Hop on the nearest BTS and make your way to Victory Monument. Get off and head down the exit 4 stairs. I got a little bit lost at this point so I can’t give exact directions but there are minivans going literally everywhere so just start asking around for Maeklong and you will be pointed in the right direction. The minivan will cost 70 baht for one way and it is about an hour and a half to two hour drive- depending on traffic. Once you get into town you are close to the railway, just ask if you get lost. Even if the locals don’t know much English, most of them will know railway or railroad. Haha I think they are used to giving foreigners directions. 😛 And then you are there! Head down the tracks to the small coffee shop at the end and grab yourself a 25 baht fresh coconut and enjoy the sights. 😀

Songkran Snaps


If I have learned anything about my time living in Thailand, it is simply this: the Thais love to celebrate! In Thailand they celebrate western new year, Chinese new year, and (probably my new favorite) Thai new year! This celebration is called Songkran, and DSCN1257while traditionally it was a more sedated and family centered event it has evolved into a noisy, fun-filled nationwide water fight. And it is too much fun. 🙂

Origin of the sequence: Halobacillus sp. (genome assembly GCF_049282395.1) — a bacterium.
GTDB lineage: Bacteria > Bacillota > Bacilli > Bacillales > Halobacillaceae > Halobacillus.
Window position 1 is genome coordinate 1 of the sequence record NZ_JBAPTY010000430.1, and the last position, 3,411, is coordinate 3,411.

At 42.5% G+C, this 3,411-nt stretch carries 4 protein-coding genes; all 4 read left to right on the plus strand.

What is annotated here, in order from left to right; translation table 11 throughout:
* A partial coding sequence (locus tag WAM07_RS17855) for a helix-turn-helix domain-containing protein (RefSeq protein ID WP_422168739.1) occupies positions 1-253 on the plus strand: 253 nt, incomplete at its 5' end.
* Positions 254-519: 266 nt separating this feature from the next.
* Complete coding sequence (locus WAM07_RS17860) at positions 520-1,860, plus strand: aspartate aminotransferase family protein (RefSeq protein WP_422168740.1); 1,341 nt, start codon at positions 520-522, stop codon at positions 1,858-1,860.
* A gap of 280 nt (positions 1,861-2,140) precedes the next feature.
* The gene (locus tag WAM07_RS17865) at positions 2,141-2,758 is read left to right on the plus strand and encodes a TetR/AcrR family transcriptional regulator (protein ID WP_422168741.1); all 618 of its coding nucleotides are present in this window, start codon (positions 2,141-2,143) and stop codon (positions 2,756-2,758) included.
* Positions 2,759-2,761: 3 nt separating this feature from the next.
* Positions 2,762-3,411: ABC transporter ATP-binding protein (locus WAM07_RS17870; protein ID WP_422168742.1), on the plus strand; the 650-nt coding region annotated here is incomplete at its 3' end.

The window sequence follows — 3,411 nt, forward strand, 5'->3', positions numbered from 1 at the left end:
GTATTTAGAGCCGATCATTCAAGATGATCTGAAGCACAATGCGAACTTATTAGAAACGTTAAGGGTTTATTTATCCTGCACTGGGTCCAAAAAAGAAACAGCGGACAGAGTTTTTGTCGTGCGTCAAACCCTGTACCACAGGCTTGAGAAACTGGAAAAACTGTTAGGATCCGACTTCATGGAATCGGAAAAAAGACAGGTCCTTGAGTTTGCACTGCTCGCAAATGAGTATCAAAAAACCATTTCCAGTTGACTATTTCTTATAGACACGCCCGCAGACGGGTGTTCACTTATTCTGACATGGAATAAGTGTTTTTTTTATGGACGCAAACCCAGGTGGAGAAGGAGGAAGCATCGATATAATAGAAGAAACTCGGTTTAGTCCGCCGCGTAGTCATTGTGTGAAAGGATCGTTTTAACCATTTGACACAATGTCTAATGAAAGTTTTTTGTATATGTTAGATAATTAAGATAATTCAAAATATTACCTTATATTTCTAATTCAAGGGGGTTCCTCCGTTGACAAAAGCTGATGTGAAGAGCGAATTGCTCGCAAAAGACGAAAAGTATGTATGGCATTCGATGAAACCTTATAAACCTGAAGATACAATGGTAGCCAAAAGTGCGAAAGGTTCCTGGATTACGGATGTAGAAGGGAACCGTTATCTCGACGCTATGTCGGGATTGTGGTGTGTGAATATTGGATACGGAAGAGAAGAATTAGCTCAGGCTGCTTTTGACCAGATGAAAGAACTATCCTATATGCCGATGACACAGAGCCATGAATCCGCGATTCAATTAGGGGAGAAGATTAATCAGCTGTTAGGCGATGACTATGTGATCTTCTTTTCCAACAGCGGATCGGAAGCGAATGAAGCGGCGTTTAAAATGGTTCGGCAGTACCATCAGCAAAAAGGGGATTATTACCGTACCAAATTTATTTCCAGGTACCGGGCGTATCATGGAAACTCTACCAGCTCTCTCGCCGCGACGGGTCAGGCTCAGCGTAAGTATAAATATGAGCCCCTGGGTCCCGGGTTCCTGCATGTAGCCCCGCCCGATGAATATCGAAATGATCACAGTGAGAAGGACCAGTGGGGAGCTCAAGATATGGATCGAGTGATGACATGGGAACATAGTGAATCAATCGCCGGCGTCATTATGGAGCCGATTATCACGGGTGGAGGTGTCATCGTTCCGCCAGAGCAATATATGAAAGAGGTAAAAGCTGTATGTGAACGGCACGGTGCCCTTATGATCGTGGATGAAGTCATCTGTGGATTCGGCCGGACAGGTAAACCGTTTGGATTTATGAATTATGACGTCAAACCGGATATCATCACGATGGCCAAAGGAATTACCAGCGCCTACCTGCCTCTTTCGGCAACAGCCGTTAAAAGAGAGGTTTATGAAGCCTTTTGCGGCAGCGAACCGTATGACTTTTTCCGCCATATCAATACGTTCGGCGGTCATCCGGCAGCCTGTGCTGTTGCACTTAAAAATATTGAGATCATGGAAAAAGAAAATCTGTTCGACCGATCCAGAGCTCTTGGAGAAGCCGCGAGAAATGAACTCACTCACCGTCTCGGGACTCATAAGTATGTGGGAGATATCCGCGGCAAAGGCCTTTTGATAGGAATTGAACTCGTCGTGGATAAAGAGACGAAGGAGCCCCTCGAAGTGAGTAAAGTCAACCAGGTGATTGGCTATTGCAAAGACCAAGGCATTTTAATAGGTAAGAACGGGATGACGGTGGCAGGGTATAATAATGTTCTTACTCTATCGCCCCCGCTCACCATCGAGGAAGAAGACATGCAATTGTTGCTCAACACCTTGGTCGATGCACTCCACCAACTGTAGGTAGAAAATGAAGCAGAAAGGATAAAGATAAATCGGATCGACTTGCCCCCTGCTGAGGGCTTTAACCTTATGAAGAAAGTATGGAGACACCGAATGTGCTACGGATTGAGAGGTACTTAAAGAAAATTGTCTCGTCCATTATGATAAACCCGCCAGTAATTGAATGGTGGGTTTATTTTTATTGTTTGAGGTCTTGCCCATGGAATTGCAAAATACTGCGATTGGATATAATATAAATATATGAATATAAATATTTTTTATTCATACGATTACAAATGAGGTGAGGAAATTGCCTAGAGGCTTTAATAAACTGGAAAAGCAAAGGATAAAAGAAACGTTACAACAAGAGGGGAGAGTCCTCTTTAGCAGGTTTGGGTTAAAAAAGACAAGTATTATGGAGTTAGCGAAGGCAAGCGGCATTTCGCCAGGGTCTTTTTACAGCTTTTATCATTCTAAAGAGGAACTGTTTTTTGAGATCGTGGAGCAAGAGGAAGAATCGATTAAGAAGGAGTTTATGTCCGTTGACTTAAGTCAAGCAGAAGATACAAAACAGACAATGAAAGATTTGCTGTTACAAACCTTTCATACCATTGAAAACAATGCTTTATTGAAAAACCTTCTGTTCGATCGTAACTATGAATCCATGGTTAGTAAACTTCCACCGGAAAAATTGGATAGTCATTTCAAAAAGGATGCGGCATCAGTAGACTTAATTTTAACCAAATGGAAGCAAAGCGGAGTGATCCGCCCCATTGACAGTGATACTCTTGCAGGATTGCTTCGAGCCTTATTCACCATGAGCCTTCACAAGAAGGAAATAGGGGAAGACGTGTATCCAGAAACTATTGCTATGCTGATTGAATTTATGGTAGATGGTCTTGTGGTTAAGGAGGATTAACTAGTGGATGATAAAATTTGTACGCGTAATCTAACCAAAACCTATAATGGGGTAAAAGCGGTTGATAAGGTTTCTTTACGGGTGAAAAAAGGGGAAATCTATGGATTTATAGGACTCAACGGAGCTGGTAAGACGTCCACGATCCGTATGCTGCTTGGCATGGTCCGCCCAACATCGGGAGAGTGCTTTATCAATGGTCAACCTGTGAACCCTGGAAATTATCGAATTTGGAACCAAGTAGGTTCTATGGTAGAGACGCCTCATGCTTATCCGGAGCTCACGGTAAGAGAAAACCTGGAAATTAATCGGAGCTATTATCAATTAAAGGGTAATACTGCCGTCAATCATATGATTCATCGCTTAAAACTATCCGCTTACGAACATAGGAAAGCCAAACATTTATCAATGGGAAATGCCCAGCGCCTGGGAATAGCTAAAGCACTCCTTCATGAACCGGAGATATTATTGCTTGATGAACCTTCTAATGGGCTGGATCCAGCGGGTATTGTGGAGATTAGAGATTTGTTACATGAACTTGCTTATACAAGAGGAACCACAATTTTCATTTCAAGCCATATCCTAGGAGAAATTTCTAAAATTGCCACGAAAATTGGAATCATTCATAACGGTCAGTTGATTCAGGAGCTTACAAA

This year was my second year celebrating Songkran in Bangkok, Thailand with thousands of other locals and foreigners alike. Both years have brought unique DSCN1279experiences to the table and I have loved them both in their own ways. Last year I was running around Silom Road and RCA like a wild woman shooting everyone in sight (with water, obviously), and this year the highlight was, again, RCA but surprisingly Khao San Road came in a close second.

Last year I was with B, and this year I got to hang out with Emilie, Jillian and James. Anyway…I could talk all day about how much fun it was, but Ill show you instead 😀

DSCN1291 DSCN1282

So. many. people.

Game face haha

Game face haha



DSCN1323          DSCN1320

New friends and old!

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No, it wasn’t raining.

Until we meet again, April 13th! (plus 14th-16th)